For many years, objects have been viewed as a technology for the future. But judging by the recent Manchester meeting of the Object Management Group standards body, it can safely be said that technology is now a mainstream activity.
Some 500 vendors, developers and users from around the world - about 100 from the UK - met to discuss specifications for enterprise applications critical to business or safety. The feeling at Manchester was that organisations are re-engineering their software to meet competitive imperatives, and driven by needs such as multiple currencies, year 2000 problems and the coming of e-commerce.
Richard Soley, who leads the OMG after the departure of founder Chris Stone to Novell last year, outlined the achievements and present status of the body which has been responsible for driving object technology.
The OMG is now entering its 10th year and has become the world's largest software development consortium. Its purpose is to develop a single architecture using object technology to make possible the re-use of software components and ensure interoperability and portability between products. This makes it possible to combine distributed applications in a secure fashion from all parts of an organisation, although they may have been written in different languages for a variety of hardware, from mainframes to PCs.
In the OMG model, applications communicate with each other through object request brokers, which in turn interoperate according to the OMG's Corba (common object request broker architecture) standard. This consists of an interface definition language and programming interfaces that define how orbs should work together. A recent development is an internet inter-orb protocol (IIOP) to facilitate internet communication by applications, without the need for additional programming.
The OMG is concerned with dealing with reality rather than fashions.
Soley pointed out there are about three million Cobol programmers and a similar number of Visual Basic developers, but perhaps only 300,000 Java programmers.
The OMG recognises that Microsoft has an alternative approach to building applications using reusable components, with its common object model and distributed com, but it takes a pragmatic view of the coexistence. Soley said the OMG feels it has a duty to ensure that applications developers get full interworking between Microsoft and OMG standard technology.
For a start, ICL has developed two-way interoperation with products like DAIS Com2Corba.
One difficulty the OMG faces is explaining the value of the technology to organisations that have been content to use a single vendor, or have not attempted to integrate applications. It is not easy for executives to understand the value of object technology, and for this reason, the OMG has started on a campaign of raising awareness of the benefits. It suggests that Corba is 'middleware that's everywhere'.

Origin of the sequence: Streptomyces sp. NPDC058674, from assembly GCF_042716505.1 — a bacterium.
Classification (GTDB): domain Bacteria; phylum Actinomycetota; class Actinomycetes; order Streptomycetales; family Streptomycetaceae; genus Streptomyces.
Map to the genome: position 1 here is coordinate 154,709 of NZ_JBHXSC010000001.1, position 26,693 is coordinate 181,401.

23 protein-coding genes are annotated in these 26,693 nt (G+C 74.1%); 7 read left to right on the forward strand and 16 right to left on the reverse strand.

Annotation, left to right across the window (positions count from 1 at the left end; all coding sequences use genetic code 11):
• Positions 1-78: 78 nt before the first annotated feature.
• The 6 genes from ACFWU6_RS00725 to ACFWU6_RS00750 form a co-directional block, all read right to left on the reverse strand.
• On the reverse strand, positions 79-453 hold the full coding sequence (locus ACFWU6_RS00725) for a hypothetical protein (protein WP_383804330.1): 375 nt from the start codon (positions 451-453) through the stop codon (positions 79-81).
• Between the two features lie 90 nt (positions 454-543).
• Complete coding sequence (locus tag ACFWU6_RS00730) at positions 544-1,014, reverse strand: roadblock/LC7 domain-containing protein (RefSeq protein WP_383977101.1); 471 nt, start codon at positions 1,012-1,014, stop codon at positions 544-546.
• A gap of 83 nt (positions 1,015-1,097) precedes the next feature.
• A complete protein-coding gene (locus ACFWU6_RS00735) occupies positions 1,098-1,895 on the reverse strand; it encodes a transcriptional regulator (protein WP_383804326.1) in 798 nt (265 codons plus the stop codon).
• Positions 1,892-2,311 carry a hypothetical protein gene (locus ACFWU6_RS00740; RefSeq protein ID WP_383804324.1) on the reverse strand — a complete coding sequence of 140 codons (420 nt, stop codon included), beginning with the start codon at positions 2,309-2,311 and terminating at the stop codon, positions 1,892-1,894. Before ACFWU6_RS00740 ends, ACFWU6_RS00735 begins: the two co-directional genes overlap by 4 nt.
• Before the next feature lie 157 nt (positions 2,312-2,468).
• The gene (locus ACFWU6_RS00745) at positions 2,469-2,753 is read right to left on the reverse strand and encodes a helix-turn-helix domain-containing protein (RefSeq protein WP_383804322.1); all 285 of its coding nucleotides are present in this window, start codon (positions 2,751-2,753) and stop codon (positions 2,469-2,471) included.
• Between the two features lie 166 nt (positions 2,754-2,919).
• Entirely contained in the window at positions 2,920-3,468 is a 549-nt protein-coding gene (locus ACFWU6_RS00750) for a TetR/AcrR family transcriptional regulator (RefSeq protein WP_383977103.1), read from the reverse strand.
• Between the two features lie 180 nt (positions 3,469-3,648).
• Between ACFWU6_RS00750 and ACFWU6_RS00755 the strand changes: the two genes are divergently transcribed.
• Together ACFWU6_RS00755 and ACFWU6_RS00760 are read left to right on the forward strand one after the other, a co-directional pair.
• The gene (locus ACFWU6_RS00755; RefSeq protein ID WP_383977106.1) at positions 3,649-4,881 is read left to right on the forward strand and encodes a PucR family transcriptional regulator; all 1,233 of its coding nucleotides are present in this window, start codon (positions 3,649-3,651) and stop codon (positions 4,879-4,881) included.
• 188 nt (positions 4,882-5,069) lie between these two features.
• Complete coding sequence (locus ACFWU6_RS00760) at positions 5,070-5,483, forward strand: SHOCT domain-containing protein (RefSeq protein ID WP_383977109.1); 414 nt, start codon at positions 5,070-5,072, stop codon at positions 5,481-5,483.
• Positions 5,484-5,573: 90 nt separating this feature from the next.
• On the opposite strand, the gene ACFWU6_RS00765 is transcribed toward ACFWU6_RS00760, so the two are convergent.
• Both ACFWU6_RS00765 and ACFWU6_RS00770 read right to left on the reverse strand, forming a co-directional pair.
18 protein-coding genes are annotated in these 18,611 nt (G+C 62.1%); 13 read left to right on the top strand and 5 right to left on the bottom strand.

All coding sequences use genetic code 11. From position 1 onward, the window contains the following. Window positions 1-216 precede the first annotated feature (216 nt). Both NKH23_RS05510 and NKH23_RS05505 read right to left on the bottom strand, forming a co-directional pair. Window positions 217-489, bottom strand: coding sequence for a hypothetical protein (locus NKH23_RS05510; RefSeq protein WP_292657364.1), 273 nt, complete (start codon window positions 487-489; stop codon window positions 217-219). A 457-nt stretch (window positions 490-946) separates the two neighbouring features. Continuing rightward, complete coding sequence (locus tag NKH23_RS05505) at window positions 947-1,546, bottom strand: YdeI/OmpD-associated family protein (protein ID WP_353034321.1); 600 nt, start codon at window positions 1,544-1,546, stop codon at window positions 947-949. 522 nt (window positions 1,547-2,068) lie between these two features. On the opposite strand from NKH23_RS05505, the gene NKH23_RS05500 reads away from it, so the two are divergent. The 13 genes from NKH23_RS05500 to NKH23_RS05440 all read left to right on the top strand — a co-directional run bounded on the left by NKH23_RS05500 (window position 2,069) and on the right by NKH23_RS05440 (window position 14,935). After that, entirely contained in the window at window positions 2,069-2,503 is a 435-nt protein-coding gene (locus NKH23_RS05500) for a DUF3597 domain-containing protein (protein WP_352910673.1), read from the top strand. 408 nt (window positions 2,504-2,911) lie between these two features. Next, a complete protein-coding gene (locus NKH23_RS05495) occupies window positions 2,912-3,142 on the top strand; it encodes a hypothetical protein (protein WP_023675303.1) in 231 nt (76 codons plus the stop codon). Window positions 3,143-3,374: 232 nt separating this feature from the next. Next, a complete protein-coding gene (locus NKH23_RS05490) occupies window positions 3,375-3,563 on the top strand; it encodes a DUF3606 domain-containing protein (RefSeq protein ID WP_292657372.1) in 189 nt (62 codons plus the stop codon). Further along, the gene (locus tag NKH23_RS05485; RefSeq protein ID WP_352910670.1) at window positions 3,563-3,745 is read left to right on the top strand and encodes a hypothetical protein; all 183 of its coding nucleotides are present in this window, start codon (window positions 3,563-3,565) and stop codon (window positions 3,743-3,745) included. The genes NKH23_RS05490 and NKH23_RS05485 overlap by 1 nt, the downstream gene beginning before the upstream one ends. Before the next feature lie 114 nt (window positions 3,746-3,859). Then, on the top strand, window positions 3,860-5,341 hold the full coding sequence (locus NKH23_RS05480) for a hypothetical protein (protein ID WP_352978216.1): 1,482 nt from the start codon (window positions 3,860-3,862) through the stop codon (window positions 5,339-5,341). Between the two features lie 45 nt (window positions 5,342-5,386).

The OMG does not itself produce software, but has established procedures to bring about the definition of specifications and standards developed by consensus through the collaboration of vendors, developers and users in an open process.
The OMG works in a different way from other standards bodies. It invites proposals, which are discussed, and by consensus or vote, the proposer develops the detail between meetings for discussion and subsequent refinement.
By avoiding drafting activity at meetings, the time for the development of specifications is cut to between nine and 18 months rather than several years. Vendors are then free to implement the standards and produce competitive products.
Some OMG developments in vertical markets are principally designed for the US and would need considerable extension for use elsewhere. The transportation group is developing standards for air traffic control and for handing over flights across the Atlantic between US and European aviation agencies.
Soley pointed out that presently there are different, incompatible technologies - some not year 2000-compliant - and confessed he would not be flying across the Atlantic as the millennium dawned.
Testing and branding of products for conformity with Corba specifications is being carried out by the Open Group, with the first branded products due this summer. The distributed objects promotions group in Japan, with 12 member companies, has just completed testing the transaction specification, and has approved several Japanese product implementations.
Java also opens up more horizons for the OMG, which recognises the technology as a language and a platform, Soley said, because the Java Virtual Machine provides portability for Java code. The OMG would be defining the interface between Java skeletons that implement Corba interfaces and the underlying infrastructure. This will allow Corba code to be developed with a Java orb from one vendor and to run with unchanged binaries on another Java orb.
The OMG is not wholly concerned with the present and future - a highlight of the conference was Tom Kilburn receiving the OMG Fellows award in recognition of his founding of the profession of computer programming 50 years earlier, in Manchester.
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